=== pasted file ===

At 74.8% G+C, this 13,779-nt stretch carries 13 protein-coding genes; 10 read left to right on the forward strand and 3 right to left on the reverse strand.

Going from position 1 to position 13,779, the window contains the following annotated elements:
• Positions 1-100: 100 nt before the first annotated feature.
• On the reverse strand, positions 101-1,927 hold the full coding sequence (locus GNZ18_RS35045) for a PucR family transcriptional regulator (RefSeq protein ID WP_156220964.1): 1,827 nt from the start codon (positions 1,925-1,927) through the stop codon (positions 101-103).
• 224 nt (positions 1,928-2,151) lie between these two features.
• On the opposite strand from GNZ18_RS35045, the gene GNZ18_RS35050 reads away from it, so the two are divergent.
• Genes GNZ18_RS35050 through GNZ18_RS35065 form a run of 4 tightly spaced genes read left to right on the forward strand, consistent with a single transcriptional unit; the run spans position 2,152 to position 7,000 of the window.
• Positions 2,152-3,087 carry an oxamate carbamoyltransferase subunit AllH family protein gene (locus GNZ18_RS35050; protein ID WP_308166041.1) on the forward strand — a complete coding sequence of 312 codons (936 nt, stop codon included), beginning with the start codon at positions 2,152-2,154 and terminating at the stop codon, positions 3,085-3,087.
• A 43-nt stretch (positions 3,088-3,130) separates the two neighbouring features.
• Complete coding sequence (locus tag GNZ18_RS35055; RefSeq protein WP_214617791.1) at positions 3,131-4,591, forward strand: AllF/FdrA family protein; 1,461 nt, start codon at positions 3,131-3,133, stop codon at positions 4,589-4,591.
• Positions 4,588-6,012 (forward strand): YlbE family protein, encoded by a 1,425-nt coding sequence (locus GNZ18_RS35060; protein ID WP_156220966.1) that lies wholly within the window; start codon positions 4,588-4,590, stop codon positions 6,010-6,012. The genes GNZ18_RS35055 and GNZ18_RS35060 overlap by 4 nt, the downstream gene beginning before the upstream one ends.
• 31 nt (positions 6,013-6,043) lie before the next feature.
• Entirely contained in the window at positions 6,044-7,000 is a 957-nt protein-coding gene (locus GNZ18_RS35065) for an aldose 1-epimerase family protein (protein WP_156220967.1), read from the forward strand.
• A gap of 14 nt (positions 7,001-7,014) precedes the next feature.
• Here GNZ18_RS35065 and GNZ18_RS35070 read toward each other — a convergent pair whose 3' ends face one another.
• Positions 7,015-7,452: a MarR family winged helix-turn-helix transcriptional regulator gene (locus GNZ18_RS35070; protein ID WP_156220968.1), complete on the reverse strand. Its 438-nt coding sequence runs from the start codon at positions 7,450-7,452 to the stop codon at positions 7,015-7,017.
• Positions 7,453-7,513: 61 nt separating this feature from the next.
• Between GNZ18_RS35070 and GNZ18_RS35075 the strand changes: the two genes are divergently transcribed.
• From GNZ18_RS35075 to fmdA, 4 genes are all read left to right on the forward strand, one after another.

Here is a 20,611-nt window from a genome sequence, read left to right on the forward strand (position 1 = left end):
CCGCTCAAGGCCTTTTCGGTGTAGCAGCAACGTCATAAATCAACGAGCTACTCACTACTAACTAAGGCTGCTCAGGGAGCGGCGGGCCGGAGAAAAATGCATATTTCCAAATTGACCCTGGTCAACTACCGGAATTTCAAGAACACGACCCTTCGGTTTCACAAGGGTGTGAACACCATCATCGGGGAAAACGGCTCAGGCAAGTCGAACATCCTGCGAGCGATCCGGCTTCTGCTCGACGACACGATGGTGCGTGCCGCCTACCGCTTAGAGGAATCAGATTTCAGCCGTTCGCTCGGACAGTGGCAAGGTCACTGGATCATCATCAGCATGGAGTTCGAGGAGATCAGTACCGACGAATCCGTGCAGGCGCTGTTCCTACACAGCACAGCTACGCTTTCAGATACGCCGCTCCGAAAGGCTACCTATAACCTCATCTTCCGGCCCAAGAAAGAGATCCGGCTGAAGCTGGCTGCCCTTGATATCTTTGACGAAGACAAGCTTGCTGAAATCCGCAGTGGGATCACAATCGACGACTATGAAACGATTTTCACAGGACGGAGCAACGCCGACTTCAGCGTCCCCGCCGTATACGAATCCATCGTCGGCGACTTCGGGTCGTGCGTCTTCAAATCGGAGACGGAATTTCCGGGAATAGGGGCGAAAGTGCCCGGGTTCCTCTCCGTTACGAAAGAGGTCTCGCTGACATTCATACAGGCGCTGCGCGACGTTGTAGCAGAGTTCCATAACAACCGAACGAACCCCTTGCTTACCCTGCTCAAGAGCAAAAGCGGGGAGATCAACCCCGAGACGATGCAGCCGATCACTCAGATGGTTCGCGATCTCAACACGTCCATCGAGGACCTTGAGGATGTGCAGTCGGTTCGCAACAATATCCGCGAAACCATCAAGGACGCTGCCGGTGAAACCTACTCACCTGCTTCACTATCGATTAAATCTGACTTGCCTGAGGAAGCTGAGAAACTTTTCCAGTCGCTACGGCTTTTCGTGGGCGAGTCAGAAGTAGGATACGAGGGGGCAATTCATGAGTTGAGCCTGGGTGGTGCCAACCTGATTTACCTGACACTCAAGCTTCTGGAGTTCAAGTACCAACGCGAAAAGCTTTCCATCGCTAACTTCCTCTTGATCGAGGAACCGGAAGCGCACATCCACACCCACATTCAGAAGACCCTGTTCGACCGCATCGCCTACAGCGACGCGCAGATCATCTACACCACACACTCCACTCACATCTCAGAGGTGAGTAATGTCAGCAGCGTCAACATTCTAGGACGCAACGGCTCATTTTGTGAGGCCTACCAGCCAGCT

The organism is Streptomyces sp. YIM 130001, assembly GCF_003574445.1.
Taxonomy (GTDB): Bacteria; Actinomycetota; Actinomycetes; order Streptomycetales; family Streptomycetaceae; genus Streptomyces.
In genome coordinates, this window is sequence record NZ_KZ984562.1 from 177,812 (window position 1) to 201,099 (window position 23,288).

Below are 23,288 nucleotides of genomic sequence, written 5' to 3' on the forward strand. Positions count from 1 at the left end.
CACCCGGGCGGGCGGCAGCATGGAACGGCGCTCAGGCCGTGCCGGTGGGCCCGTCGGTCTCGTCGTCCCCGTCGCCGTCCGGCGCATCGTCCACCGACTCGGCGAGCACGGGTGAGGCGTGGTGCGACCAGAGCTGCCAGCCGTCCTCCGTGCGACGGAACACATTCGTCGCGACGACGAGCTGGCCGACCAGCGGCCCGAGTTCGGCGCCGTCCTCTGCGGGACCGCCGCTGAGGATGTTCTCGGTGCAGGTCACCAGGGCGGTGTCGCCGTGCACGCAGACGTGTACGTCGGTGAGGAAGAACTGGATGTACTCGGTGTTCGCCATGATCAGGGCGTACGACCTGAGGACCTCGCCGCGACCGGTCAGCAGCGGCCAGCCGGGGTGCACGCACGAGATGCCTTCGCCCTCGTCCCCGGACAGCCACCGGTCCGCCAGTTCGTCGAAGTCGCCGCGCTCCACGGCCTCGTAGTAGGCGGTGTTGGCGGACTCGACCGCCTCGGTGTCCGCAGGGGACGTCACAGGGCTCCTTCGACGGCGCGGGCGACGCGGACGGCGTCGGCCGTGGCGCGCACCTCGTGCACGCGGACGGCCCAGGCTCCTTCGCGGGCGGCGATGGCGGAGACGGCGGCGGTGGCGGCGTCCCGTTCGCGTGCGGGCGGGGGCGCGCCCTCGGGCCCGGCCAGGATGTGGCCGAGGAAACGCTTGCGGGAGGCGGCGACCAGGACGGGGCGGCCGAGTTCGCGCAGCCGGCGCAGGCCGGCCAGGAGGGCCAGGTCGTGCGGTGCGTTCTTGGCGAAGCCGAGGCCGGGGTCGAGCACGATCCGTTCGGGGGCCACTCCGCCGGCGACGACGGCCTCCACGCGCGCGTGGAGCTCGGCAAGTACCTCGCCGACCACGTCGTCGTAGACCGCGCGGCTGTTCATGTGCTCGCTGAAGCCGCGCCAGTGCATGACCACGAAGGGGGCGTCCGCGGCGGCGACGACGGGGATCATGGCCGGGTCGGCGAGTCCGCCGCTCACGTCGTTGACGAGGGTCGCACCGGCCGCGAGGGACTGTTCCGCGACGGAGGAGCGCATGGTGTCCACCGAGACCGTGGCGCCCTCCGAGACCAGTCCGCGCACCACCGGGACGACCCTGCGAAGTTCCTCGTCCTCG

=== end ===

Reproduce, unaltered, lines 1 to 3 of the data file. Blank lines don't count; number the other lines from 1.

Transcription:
At 74.8% G+C, this 13,779-nt stretch carries 13 protein-coding genes; 10 read left to right on the forward strand and 3 right to left on the reverse strand.

Going from position 1 to position 13,779, the window contains the following annotated elements:
• Positions 1-100: 100 nt before the first annotated feature.